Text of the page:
The fact that the plaintiffs could have refused to enter into the agreements, and thus not become Quixtar distributors, does not save the agreements from being found unconscionable, the judge said. “The availability of alternative business opportunities does not preclude a finding of procedural unconscionability under California law,” Schroeder wrote.
The jurist went on to say that the agreement was substantively unconscionable as well.
She agreed with the district judge that it was “exceedingly” unconscionable for the company to create a one-sided process in which it, but not the IBO with whom it has a dispute, may compel nonbinding “informal conciliation,” followed by equally nonbinding “formal conciliation” before a hearing panel of senior IBOs, before binding resolution of the dispute may be sought.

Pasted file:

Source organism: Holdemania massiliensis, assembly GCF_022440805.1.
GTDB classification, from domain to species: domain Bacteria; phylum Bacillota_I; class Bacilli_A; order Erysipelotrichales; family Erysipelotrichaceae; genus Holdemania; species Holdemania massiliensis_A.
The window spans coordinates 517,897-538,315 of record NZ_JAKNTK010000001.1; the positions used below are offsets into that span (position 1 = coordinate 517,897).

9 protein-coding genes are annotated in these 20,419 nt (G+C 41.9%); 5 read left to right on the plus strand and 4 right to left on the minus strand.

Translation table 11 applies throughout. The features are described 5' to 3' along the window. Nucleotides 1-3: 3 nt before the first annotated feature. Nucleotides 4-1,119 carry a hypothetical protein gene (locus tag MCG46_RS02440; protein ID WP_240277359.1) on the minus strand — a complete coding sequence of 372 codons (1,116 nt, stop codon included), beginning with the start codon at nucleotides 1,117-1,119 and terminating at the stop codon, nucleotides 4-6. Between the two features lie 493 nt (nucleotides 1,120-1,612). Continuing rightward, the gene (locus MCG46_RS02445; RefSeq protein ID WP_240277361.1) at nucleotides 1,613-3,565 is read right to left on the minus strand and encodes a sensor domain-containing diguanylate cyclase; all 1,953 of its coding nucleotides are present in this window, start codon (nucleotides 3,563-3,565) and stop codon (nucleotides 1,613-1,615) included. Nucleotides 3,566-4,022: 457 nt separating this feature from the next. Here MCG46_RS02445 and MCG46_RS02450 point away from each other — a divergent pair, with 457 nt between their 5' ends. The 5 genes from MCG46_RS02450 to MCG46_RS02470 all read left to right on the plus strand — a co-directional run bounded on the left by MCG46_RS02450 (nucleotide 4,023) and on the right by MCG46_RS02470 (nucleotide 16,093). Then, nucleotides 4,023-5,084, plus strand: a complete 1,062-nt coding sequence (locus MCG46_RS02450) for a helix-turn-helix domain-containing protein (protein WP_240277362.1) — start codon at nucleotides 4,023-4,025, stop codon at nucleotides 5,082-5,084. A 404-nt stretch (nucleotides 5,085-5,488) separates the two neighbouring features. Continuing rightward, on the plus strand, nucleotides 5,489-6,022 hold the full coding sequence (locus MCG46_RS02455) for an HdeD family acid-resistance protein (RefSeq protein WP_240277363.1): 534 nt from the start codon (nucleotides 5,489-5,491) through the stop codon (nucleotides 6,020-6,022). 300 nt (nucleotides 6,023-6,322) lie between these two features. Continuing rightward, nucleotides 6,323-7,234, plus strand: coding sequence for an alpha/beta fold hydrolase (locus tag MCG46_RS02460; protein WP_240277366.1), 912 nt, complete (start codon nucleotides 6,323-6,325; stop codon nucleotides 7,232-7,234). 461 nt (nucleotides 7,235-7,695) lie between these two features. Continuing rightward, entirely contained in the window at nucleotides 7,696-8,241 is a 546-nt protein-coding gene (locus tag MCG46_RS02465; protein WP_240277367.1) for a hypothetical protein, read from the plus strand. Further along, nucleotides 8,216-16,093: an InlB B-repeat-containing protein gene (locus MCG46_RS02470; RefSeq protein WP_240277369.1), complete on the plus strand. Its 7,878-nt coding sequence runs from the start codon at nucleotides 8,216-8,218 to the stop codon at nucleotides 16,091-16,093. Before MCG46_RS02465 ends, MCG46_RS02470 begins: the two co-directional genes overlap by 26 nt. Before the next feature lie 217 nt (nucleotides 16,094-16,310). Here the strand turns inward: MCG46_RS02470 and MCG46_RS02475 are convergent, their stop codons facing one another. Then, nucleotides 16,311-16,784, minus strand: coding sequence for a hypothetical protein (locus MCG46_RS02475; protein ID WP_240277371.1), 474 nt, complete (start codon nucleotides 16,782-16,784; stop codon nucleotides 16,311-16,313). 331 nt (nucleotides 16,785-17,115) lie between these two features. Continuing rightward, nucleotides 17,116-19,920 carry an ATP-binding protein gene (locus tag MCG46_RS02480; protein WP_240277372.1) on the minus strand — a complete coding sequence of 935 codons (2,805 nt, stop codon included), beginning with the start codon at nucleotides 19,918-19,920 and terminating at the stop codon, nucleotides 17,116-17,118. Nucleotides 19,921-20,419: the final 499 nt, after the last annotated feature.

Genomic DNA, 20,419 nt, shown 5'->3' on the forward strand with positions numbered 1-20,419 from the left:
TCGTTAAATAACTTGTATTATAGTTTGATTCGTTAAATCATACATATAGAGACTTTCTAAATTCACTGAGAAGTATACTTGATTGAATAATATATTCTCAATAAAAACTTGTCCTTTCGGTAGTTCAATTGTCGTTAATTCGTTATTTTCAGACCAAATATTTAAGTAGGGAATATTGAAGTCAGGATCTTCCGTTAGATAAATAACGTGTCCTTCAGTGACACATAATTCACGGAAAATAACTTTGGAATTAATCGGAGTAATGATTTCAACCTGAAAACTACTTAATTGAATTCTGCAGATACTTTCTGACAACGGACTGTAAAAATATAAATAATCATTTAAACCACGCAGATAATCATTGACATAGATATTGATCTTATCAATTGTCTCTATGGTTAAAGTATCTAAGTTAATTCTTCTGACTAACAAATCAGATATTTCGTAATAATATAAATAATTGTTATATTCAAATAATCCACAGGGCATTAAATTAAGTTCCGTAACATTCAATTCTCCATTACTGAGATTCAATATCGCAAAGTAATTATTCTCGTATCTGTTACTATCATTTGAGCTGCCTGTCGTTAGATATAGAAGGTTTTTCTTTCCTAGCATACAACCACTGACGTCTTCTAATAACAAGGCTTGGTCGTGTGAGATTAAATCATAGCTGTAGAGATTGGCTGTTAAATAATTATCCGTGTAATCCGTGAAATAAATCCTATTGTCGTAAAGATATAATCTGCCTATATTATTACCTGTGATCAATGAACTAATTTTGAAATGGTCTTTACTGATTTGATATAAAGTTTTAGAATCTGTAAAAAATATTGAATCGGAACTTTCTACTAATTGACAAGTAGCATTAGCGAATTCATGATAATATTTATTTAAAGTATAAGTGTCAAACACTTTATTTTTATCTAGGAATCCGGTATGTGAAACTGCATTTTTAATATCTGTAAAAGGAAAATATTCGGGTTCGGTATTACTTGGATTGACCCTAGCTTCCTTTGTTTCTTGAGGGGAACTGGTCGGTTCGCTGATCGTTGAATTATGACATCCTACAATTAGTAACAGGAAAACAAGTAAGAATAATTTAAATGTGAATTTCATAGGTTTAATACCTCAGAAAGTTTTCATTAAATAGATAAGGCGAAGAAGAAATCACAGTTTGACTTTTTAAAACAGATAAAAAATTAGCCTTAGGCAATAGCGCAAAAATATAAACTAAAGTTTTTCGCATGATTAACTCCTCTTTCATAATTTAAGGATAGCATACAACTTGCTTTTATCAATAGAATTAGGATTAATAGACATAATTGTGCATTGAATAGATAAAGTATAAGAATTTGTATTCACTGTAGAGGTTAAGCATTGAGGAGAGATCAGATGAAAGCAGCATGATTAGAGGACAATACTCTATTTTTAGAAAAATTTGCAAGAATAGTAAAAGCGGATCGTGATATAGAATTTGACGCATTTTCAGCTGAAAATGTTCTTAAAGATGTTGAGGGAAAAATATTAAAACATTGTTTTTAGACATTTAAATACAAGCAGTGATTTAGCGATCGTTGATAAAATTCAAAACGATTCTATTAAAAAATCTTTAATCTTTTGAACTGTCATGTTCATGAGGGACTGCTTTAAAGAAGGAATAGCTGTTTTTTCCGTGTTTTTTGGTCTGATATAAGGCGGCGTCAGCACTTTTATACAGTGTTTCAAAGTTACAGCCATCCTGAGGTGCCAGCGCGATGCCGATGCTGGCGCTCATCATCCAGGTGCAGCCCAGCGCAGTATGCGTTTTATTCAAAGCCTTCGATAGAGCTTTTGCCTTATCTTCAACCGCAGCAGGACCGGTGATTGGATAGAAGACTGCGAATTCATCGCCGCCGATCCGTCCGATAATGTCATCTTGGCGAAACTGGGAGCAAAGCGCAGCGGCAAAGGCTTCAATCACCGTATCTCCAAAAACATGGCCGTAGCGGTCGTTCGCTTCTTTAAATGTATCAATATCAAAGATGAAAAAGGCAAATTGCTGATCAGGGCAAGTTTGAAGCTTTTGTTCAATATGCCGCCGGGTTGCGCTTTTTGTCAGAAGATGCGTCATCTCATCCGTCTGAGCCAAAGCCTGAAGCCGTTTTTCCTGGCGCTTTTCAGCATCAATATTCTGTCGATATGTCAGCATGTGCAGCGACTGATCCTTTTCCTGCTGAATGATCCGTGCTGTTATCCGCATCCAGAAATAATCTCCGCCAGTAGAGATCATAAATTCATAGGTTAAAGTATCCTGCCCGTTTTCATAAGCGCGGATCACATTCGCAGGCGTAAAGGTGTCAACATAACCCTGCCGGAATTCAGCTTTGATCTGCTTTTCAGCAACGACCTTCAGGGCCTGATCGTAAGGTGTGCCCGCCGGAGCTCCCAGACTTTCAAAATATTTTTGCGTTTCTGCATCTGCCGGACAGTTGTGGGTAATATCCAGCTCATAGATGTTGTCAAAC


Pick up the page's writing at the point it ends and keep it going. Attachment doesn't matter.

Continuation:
“The ADR deck could not possibly be stacked more in Quixtar’s favor than it is here,” Conti wrote, and Schroeder agreed.
The appellate jurist also agreed that the binding arbitration process itself was unconscionable, citing a provision barring any claim by an IBO absent a request for binding arbitration within two years of the event causing the dispute or the period of the applicable statute of limitations, whichever is less, while placing no limits on how long Quixtar has to bring a claim against an IBO; the requirement that IBOs, but not Quixtar, submit to binding arbitration; a one-sided confidentiality clause; and the procedure for selecting arbitrators.